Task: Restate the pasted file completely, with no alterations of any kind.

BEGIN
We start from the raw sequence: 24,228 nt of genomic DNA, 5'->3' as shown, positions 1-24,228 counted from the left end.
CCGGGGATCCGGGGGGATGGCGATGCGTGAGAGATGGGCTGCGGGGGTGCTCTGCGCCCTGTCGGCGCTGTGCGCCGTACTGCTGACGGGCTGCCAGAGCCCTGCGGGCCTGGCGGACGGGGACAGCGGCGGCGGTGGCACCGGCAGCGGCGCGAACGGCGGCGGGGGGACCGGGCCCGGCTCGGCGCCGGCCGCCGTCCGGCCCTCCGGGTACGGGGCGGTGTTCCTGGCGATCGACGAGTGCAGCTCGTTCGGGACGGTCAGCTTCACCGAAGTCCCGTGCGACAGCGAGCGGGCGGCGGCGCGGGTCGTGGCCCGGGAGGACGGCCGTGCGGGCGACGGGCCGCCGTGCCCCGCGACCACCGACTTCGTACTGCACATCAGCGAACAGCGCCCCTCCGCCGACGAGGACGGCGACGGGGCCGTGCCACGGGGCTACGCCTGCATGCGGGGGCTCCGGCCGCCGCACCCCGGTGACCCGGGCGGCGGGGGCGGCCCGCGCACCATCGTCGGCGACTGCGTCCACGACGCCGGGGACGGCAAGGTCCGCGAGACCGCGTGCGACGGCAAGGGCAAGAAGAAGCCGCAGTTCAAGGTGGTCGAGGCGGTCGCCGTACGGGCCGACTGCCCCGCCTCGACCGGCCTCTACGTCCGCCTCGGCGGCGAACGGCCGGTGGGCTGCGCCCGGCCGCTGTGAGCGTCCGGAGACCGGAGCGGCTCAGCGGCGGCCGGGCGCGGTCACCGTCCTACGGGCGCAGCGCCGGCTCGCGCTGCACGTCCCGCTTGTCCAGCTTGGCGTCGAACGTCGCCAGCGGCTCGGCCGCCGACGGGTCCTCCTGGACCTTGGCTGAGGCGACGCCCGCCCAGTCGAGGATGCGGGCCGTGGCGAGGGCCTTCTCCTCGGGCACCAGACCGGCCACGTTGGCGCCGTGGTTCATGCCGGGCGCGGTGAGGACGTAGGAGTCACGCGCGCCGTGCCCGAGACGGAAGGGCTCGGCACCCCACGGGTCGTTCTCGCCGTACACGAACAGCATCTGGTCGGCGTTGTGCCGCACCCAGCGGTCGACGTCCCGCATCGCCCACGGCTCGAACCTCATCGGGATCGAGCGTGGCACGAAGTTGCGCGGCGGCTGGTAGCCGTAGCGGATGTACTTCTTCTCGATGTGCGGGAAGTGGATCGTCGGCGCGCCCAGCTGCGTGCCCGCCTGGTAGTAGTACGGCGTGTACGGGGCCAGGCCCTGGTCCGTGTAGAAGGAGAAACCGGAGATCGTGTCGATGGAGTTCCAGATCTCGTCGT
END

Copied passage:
We start from the raw sequence: 24,228 nt of genomic DNA, 5'->3' as shown, positions 1-24,228 counted from the left end.
CCGGGGATCCGGGGGGATGGCGATGCGTGAGAGATGGGCTGCGGGGGTGCTCTGCGCCCTGTCGGCGCTGTGCGCCGTACTGCTGACGGGCTGCCAGAGCCCTGCGGGCCTGGCGGACGGGGACAGCGGCGGCGGTGGCACCGGCAGCGGCGCGAACGGCGGCGGGGGGACCGGGCCCGGCTCGGCGCCGGCCGCCGTCCGGCCCTCCGGGTACGGGGCGGTGTTCCTGGCGATCGACGAGTGCAGCTCGTTCGGGACGGTCAGCTTCACCGAAGTCCCGTGCGACAGCGAGCGGGCGGCGGCGCGGGTCGTGGCCCGGGAGGACGGCCGTGCGGGCGACGGGCCGCCGTGCCCCGCGACCACCGACTTCGTACTGCACATCAGCGAACAGCGCCCCTCCGCCGACGAGGACGGCGACGGGGCCGTGCCACGGGGCTACGCCTGCATGCGGGGGCTCCGGCCGCCGCACCCCGGTGACCCGGGCGGCGGGGGCGGCCCGCGCACCATCGTCGGCGACTGCGTCCACGACGCCGGGGACGGCAAGGTCCGCGAGACCGCGTGCGACGGCAAGGGCAAGAAGAAGCCGCAGTTCAAGGTGGTCGAGGCGGTCGCCGTACGGGCCGACTGCCCCGCCTCGACCGGCCTCTACGTCCGCCTCGGCGGCGAACGGCCGGTGGGCTGCGCCCGGCCGCTGTGAGCGTCCGGAGACCGGAGCGGCTCAGCGGCGGCCGGGCGCGGTCACCGTCCTACGGGCGCAGCGCCGGCTCGCGCTGCACGTCCCGCTTGTCCAGCTTGGCGTCGAACGTCGCCAGCGGCTCGGCCGCCGACGGGTCCTCCTGGACCTTGGCTGAGGCGACGCCCGCCCAGTCGAGGATGCGGGCCGTGGCGAGGGCCTTCTCCTCGGGCACCAGACCGGCCACGTTGGCGCCGTGGTTCATGCCGGGCGCGGTGAGGACGTAGGAGTCACGCGCGCCGTGCCCGAGACGGAAGGGCTCGGCACCCCACGGGTCGTTCTCGCCGTACACGAACAGCATCTGGTCGGCGTTGTGCCGCACCCAGCGGTCGACGTCCCGCATCGCCCACGGCTCGAACCTCATCGGGATCGAGCGTGGCACGAAGTTGCGCGGCGGCTGGTAGCCGTAGCGGATGTACTTCTTCTCGATGTGCGGGAAGTGGATCGTCGGCGCGCCCAGCTGCGTGCCCGCCTGGTAGTAGTACGGCGTGTACGGGGCCAGGCCCTGGTCCGTGTAGAAGGAGAAACCGGAGATCGTGTCGATGGAGTTCCAGATCTCGTCGT